After the first chapter, the book falls into the familiar pattern and themes from previous volumes are picked up almost immediately when Harry is awoken by a sharp pain to his scar.  As with the previous rereads, I found myself seeing things I had casually overlooked, or perhaps had forgotten because I didn’t realize they held any real significance.  There is a great deal of foreshadowing throughout and once again minor characters are introduced, even if only mentioned in passing, who end up proving to be more significant later on.

I almost wish that she would top being so expositional, reminding the reader of previous events, like how last year Harry Potter’s Gryffindor team lost a Quidditch match to Cedric Diggory’s Hufflepuff team.  Or explaining how Dobby was once a house elf to the Malfoy family until Harry tricked Lucius Malfoy into freeing Dobby from his servitude.  I suppose the justification for this is that the books are written for a younger audience who probably forget details from one book to the next.  Perhaps.  But I think it’s safe to say that by the time someone has read through the first four books, they’ve pretty much made a commitment to the series and most young readers who fall in love with a series of books don’t just read them the one time.  They read and reread and reread them.

I hear some adults do this as well.  Imagine!

Upon reading this book yet again, I can better appreciate why this is the one that really turned the series around for me.  It is superior to the previous three but doesn't completely outshine them because the first three are building up to this pivotal moment, building up the necessary tension, and putting as many of the primary players front and center as possible.

Anyway, here are the rankings:

Thursday, December 22, 2011

A Garland of Love by Daphne Rose Kingma


A Garland of Love:  Daily Reflections on the Magic and Meaning of Love  by Daphne Rose Kingma is a collection of very brief thoughts on love, focusing primarily on romantic love but also touching upon relationships between parent and child, friends, even coworkers.  The book itself is small, so there is not a great deal of content on each day’s page.  As  a result, most of the entries lack any real depth.

As with any collection of “daily reflections,” some are more meaningful than others, more personally relevant.  The author tries to be gender inclusive but I doubt many men would appreciate most of the book.  Similarly, I think most women will find something to like about this book.  It doesn’t aspire to be much and it succeeds.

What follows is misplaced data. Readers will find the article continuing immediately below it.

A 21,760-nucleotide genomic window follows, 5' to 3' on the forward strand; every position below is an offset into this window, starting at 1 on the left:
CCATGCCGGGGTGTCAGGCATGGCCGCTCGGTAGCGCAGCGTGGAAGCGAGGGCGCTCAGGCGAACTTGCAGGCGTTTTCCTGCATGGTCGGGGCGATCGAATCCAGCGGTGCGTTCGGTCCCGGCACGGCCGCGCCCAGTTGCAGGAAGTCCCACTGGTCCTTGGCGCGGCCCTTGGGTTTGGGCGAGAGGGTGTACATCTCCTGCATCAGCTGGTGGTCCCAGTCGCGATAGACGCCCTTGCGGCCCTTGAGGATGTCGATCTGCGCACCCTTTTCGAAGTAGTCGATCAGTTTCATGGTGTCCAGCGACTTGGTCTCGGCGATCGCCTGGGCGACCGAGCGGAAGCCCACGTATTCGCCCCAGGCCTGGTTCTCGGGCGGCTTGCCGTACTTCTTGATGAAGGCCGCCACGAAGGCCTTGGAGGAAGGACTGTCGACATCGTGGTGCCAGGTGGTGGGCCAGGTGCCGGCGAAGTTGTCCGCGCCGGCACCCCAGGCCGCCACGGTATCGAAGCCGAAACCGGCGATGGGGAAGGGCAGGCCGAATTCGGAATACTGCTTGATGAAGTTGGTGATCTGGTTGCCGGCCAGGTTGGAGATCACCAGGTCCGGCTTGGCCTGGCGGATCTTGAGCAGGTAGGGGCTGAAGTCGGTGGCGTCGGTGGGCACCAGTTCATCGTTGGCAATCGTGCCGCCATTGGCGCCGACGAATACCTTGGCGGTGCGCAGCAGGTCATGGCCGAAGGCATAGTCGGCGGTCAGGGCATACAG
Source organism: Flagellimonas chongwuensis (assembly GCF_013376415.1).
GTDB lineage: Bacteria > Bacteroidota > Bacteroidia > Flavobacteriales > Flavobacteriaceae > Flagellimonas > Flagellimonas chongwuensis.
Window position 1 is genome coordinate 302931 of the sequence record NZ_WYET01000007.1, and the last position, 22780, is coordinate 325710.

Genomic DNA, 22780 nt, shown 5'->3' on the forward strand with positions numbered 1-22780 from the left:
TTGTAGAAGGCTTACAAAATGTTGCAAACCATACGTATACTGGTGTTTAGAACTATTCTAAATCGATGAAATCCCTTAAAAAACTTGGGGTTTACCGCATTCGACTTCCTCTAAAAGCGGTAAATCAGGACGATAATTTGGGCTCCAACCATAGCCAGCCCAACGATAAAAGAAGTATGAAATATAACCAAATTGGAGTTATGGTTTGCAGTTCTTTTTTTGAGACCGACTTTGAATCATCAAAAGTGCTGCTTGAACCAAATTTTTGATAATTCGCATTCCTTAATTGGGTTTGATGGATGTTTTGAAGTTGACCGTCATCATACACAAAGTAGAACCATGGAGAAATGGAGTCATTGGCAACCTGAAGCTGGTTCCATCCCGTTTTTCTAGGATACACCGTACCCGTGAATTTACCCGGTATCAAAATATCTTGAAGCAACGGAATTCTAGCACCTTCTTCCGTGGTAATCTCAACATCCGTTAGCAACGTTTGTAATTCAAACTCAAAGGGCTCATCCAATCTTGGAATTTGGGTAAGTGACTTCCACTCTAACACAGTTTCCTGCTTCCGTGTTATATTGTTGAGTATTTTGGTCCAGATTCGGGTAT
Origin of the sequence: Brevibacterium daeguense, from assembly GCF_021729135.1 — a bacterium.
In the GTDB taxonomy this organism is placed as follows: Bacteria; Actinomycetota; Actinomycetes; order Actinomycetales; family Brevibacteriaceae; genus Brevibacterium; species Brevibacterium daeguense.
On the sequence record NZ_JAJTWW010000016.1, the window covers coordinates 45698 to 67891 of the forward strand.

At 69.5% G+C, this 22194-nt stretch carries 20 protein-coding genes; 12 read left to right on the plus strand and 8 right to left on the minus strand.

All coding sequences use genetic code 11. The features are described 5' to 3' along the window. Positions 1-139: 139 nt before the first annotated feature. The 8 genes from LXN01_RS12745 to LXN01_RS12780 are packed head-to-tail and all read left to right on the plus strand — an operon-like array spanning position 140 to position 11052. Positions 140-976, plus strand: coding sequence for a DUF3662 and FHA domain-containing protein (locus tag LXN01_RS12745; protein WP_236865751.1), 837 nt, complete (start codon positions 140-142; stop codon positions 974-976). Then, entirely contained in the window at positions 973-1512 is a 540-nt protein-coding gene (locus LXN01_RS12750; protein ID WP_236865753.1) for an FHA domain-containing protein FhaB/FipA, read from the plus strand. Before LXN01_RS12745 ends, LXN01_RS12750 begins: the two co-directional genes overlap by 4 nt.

However, there is something insulting in how superficial this book turns out to be.  This is spirituality “lite” and pop-psychology cum relationship advice.  I could see where each day’s reading might be an invitation for a couple to begin a dialogue, to perhaps go deeper into the lesson’s meaning.  And it has the occasional sentence or two that’s quote worthy (as my weekly quotes would suggest).  So this is not to say that I didn’t find it a pleasant book to read.  I’m glad it wasn’t my only “morning book” because I’m afraid then I might have found it more disappointing.   And I’m going to pass my copy along to someone I feel will appreciate it, although my copy is a bit beat up and battered.  

The reason my copy is battered is because I've had it since 1999 which is why it is yet another of my Books I Should Have Read By Now books.  There will be at least two more by the end of this month.  Woohoo!

Wednesday, December 21, 2011

Sanditon and Other Stories by Jane Austen


Sanditon and Other Stories by Jane Austen is a collection of some of her unpublished and unfinished works, along with some of her juvenilia and miscellanea.  As the editor, Peter Washington, notes in the introduction, “The purpose of the present text is unashamed enjoyment of a novelist who, great or small, major or minor, never fails to provide it” (xxv). 
Ultimately, this book is for the Jane Austen fan, or Janeite; a person who wants to read anything and everything by Austen even if it includes works that are unpolished.  Albeit, even when unpolished, the writing is surprisingly witty.  And the reader is bound to walk away appreciative of how Austen revises her writing. 

For those who have been following this blog, you may recall that I’d read a part of this book earlier thisyear.  I wanted to read Austen in the order in which she wrote her, although Northanger Abbey was written before Persuasion so I made a valiant effort.

Part Two, because it included her juvenilia is where my reading began.  I then back-tracked to Part One and read her novella Lady Susan.  You can read about those parts here.

Part One also includes two unfinished novels:  Sanditon and The Watsons. Both have been published with the help of a “continuator.”  Sanditon is the unfinished novel that everyone especially seems to praise.  The typical Austen elements are in place with a family trying to get a beachside resort town established and taking in a young girl who will naturally find true love when all is said and done.  And it likely would have been typically gratifying with few surprises.